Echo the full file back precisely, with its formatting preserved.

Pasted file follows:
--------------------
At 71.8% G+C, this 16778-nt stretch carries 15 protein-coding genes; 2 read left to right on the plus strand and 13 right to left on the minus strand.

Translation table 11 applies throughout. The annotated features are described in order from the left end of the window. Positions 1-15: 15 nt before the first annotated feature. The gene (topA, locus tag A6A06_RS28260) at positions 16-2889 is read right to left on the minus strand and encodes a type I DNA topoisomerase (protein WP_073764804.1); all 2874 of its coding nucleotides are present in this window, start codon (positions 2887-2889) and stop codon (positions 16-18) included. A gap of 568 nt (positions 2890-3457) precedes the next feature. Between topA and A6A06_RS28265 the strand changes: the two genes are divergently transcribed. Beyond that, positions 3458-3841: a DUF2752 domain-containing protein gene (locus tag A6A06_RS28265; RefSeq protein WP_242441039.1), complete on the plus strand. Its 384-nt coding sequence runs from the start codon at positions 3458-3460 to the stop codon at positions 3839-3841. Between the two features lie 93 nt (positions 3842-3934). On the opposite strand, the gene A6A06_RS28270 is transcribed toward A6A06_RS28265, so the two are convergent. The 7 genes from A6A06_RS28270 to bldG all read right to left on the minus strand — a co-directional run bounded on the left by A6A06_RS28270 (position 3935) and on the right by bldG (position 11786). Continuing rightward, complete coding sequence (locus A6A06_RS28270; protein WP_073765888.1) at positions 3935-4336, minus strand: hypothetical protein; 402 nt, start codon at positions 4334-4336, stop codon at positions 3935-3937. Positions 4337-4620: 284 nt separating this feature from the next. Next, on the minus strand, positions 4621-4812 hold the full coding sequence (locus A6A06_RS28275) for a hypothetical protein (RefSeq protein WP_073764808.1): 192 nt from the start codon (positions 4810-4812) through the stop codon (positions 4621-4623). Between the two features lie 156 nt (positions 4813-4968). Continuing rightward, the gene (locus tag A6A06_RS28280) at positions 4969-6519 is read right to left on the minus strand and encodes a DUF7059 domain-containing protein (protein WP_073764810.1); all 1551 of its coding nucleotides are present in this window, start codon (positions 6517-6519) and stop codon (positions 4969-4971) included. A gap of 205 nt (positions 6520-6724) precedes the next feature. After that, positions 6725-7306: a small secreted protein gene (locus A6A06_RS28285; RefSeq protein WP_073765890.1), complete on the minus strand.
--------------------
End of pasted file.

At 71.8% G+C, this 16778-nt stretch carries 15 protein-coding genes; 2 read left to right on the plus strand and 13 right to left on the minus strand.

Translation table 11 applies throughout. The annotated features are described in order from the left end of the window. Positions 1-15: 15 nt before the first annotated feature. The gene (topA, locus tag A6A06_RS28260) at positions 16-2889 is read right to left on the minus strand and encodes a type I DNA topoisomerase (protein WP_073764804.1); all 2874 of its coding nucleotides are present in this window, start codon (positions 2887-2889) and stop codon (positions 16-18) included. A gap of 568 nt (positions 2890-3457) precedes the next feature. Between topA and A6A06_RS28265 the strand changes: the two genes are divergently transcribed. Beyond that, positions 3458-3841: a DUF2752 domain-containing protein gene (locus tag A6A06_RS28265; RefSeq protein WP_242441039.1), complete on the plus strand. Its 384-nt coding sequence runs from the start codon at positions 3458-3460 to the stop codon at positions 3839-3841. Between the two features lie 93 nt (positions 3842-3934). On the opposite strand, the gene A6A06_RS28270 is transcribed toward A6A06_RS28265, so the two are convergent. The 7 genes from A6A06_RS28270 to bldG all read right to left on the minus strand — a co-directional run bounded on the left by A6A06_RS28270 (position 3935) and on the right by bldG (position 11786). Continuing rightward, complete coding sequence (locus A6A06_RS28270; protein WP_073765888.1) at positions 3935-4336, minus strand: hypothetical protein; 402 nt, start codon at positions 4334-4336, stop codon at positions 3935-3937. Positions 4337-4620: 284 nt separating this feature from the next. Next, on the minus strand, positions 4621-4812 hold the full coding sequence (locus A6A06_RS28275) for a hypothetical protein (RefSeq protein WP_073764808.1): 192 nt from the start codon (positions 4810-4812) through the stop codon (positions 4621-4623). Between the two features lie 156 nt (positions 4813-4968). Continuing rightward, the gene (locus tag A6A06_RS28280) at positions 4969-6519 is read right to left on the minus strand and encodes a DUF7059 domain-containing protein (protein WP_073764810.1); all 1551 of its coding nucleotides are present in this window, start codon (positions 6517-6519) and stop codon (positions 4969-4971) included. A gap of 205 nt (positions 6520-6724) precedes the next feature. After that, positions 6725-7306: a small secreted protein gene (locus A6A06_RS28285; RefSeq protein WP_073765890.1), complete on the minus strand.